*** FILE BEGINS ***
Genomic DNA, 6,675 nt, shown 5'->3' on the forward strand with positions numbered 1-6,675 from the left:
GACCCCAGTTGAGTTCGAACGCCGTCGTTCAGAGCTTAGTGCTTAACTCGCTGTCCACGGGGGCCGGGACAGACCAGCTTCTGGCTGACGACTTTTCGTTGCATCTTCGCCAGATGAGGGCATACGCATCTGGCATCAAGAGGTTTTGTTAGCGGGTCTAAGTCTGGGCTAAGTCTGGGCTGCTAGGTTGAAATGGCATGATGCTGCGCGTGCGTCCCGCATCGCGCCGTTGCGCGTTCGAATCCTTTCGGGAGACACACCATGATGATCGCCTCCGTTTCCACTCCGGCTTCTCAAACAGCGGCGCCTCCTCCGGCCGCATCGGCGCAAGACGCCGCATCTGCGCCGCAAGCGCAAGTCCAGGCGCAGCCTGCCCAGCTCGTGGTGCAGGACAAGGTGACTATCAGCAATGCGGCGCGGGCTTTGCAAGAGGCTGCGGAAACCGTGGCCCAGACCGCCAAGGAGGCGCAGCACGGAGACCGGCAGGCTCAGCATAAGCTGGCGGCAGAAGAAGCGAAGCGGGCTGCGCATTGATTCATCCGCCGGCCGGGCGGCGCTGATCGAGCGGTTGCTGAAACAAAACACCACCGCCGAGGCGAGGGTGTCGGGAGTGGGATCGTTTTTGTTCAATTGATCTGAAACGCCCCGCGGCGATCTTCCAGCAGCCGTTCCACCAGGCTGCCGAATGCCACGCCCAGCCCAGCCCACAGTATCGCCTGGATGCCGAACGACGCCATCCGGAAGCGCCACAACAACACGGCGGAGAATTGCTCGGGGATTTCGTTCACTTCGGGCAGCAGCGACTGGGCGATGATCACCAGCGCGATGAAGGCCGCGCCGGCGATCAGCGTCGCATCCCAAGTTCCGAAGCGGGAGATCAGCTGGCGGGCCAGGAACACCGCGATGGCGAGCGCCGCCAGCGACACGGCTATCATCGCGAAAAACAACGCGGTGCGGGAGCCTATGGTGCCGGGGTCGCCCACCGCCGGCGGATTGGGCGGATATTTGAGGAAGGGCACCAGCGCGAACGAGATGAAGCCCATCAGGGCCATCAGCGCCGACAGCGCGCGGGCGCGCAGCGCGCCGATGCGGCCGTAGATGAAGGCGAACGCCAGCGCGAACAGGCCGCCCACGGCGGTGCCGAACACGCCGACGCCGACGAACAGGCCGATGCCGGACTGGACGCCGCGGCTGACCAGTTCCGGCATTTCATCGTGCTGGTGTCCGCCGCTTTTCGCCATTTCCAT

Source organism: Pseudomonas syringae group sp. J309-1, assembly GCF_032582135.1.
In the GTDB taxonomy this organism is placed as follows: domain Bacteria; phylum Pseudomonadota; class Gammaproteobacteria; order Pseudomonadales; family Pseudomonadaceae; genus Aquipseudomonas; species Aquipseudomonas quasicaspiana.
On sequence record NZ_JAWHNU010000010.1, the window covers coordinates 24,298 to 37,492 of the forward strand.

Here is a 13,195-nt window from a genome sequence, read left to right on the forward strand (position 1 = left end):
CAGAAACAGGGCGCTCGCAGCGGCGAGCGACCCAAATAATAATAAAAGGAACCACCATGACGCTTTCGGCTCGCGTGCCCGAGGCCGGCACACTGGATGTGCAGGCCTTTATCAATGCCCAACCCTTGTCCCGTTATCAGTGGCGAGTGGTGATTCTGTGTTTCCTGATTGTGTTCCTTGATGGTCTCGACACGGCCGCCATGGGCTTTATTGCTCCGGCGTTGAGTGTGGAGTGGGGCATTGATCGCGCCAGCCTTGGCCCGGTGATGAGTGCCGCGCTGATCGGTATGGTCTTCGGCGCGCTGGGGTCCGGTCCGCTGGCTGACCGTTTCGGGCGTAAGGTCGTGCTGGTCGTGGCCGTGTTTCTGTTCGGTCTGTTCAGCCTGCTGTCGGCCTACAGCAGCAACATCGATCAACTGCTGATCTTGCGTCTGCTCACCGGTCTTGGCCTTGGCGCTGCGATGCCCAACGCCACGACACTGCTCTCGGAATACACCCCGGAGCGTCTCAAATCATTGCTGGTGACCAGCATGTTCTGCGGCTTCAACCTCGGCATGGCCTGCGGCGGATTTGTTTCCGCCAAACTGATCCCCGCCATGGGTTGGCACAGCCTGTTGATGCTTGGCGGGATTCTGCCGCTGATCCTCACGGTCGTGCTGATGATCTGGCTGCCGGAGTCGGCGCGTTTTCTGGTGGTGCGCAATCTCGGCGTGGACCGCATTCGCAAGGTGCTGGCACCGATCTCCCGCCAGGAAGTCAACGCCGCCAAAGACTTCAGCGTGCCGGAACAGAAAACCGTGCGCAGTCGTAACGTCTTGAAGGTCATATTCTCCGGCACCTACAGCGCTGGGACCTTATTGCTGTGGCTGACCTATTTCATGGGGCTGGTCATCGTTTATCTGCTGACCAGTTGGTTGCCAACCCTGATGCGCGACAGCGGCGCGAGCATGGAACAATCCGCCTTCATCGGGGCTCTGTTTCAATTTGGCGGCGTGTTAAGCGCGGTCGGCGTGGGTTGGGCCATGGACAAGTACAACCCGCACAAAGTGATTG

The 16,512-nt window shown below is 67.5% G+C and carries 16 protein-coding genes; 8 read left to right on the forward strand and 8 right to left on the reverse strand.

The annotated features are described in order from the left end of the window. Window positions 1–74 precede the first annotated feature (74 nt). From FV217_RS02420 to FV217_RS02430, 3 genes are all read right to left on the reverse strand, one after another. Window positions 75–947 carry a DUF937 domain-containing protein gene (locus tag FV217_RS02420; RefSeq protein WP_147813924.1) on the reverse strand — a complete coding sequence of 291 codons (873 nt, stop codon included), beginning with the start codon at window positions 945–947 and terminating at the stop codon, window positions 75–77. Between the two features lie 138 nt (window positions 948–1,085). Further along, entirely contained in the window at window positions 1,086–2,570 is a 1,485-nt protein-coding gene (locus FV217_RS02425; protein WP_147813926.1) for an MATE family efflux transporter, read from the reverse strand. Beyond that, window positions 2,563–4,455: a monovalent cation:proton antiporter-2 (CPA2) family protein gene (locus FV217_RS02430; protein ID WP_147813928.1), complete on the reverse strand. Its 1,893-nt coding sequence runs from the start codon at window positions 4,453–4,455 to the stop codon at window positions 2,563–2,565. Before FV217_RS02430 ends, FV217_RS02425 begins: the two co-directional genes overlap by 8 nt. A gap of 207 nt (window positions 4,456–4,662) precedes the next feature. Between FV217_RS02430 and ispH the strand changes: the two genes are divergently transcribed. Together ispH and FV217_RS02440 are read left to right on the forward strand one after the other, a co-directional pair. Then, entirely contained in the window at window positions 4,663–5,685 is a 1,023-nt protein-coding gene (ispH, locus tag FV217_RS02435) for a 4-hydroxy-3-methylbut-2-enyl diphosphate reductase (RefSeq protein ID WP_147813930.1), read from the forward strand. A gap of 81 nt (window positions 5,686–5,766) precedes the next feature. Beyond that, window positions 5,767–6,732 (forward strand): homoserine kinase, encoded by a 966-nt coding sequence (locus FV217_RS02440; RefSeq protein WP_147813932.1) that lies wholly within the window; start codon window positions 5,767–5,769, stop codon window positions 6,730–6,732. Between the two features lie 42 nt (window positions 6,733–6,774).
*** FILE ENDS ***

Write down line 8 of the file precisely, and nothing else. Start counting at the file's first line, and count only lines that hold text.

The 16,512-nt window shown below is 67.5% G+C and carries 16 protein-coding genes; 8 read left to right on the forward strand and 8 right to left on the reverse strand.